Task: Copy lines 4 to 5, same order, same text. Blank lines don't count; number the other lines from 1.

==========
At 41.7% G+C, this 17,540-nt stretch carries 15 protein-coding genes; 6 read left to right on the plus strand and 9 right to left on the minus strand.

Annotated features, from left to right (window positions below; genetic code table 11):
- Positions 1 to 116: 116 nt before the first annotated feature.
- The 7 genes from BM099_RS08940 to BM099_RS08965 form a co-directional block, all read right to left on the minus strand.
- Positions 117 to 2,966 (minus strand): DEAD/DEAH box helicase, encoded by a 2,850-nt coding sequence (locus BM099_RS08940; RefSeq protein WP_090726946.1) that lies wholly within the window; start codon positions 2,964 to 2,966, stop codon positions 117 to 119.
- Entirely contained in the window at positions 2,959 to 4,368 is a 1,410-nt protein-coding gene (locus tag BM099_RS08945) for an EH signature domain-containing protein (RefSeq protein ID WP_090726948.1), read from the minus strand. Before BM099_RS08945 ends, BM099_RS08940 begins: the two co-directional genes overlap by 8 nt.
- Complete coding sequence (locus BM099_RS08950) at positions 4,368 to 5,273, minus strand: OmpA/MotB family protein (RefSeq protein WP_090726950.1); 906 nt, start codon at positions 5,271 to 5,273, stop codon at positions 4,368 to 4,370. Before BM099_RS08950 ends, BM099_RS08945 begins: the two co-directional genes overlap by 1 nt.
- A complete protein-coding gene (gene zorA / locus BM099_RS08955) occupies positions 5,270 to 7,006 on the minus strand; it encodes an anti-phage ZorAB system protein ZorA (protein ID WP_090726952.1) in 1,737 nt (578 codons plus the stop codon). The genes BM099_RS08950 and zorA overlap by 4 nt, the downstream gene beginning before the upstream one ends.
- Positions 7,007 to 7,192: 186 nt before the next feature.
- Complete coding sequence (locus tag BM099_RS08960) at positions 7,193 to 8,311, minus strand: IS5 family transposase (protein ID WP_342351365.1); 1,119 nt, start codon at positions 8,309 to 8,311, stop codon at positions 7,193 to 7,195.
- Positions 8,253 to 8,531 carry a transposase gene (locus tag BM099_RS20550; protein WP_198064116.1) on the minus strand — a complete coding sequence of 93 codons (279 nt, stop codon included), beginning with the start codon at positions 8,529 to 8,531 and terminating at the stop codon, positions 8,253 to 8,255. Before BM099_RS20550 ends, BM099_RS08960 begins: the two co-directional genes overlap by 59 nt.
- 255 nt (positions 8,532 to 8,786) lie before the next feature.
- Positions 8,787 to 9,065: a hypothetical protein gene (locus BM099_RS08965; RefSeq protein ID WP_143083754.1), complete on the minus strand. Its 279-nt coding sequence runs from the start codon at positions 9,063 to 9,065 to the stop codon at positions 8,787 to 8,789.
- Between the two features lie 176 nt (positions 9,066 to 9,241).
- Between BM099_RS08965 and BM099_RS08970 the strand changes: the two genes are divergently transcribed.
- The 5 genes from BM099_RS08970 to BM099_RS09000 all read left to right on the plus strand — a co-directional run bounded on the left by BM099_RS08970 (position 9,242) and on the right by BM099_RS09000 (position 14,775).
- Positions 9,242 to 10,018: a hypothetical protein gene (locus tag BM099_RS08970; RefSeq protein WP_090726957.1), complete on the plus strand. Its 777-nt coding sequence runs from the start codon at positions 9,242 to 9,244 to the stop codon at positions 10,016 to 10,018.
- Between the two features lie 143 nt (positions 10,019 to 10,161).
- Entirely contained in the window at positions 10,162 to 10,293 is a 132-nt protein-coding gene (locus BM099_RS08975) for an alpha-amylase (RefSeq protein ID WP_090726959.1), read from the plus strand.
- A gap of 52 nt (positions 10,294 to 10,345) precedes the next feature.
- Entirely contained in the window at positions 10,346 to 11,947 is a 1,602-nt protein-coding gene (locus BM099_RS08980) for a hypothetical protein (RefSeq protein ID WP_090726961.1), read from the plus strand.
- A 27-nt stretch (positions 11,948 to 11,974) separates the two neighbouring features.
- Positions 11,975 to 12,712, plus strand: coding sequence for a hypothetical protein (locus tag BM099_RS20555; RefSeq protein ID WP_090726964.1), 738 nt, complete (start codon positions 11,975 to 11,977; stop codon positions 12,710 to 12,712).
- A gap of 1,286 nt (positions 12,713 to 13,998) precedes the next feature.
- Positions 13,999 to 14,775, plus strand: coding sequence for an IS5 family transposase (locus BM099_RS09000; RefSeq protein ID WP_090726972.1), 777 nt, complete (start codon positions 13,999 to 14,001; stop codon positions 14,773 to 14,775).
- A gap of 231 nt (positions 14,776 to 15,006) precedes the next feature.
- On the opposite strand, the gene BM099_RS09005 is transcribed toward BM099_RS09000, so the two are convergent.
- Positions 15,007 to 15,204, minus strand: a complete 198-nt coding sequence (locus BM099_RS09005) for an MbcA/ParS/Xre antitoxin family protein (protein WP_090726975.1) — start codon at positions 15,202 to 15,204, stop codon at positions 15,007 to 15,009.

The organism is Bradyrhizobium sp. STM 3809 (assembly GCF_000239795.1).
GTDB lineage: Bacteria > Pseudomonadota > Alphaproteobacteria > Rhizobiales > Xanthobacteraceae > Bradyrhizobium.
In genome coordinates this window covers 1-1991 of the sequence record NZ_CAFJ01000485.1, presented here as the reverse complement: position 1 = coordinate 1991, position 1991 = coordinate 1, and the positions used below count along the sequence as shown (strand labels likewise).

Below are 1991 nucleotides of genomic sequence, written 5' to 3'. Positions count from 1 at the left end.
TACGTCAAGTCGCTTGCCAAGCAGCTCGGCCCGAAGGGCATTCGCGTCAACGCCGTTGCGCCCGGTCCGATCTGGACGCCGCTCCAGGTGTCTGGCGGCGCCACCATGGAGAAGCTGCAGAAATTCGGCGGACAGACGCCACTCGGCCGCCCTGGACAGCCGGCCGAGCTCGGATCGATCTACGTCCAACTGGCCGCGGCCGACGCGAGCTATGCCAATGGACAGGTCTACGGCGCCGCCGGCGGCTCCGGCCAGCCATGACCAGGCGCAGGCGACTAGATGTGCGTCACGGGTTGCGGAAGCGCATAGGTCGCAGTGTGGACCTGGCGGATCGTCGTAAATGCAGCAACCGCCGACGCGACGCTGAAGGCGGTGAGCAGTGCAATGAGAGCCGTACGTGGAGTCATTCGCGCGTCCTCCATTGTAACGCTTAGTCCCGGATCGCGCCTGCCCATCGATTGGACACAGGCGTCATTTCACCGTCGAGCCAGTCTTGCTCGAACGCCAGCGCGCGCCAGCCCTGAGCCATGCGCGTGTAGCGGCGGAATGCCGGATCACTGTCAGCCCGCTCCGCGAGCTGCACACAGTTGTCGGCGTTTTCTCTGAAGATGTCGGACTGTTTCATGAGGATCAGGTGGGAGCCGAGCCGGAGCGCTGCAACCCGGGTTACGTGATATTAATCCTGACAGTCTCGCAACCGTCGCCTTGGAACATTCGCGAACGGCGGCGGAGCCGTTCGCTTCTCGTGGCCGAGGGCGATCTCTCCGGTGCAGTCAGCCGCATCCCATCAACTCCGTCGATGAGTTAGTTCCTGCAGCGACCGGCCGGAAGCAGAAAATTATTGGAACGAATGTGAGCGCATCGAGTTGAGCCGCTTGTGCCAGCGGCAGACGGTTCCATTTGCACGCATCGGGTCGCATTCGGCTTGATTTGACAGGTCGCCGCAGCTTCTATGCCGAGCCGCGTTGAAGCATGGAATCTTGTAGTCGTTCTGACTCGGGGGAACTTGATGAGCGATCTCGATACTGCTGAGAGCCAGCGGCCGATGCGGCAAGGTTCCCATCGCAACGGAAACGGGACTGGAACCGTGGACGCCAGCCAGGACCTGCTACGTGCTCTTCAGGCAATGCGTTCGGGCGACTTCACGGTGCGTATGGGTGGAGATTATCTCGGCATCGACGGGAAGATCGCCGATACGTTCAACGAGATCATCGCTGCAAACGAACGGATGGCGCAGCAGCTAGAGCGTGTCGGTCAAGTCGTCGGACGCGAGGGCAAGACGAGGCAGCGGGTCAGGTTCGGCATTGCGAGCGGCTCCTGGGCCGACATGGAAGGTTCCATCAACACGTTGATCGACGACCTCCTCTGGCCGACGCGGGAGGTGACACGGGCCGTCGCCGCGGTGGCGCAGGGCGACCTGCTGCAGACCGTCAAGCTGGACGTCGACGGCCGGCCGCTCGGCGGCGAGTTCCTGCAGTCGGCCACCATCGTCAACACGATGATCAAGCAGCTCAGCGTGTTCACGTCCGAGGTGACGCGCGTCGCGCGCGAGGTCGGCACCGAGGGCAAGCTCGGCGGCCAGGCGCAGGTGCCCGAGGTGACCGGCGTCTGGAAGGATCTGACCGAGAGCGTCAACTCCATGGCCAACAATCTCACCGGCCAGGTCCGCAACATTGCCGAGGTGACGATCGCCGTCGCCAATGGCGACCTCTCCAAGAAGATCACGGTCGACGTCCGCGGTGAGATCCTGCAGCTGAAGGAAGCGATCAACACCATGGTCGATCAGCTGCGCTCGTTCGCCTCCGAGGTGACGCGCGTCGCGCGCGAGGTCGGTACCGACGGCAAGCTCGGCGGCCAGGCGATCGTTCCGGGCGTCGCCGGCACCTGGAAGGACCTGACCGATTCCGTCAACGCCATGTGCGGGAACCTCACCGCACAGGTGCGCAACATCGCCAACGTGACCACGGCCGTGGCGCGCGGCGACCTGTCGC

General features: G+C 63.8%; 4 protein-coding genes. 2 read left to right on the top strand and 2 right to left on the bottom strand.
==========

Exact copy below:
- The 7 genes from BM099_RS08940 to BM099_RS08965 form a co-directional block, all read right to left on the minus strand.
- Positions 117 to 2,966 (minus strand): DEAD/DEAH box helicase, encoded by a 2,850-nt coding sequence (locus BM099_RS08940; RefSeq protein WP_090726946.1) that lies wholly within the window; start codon positions 2,964 to 2,966, stop codon positions 117 to 119.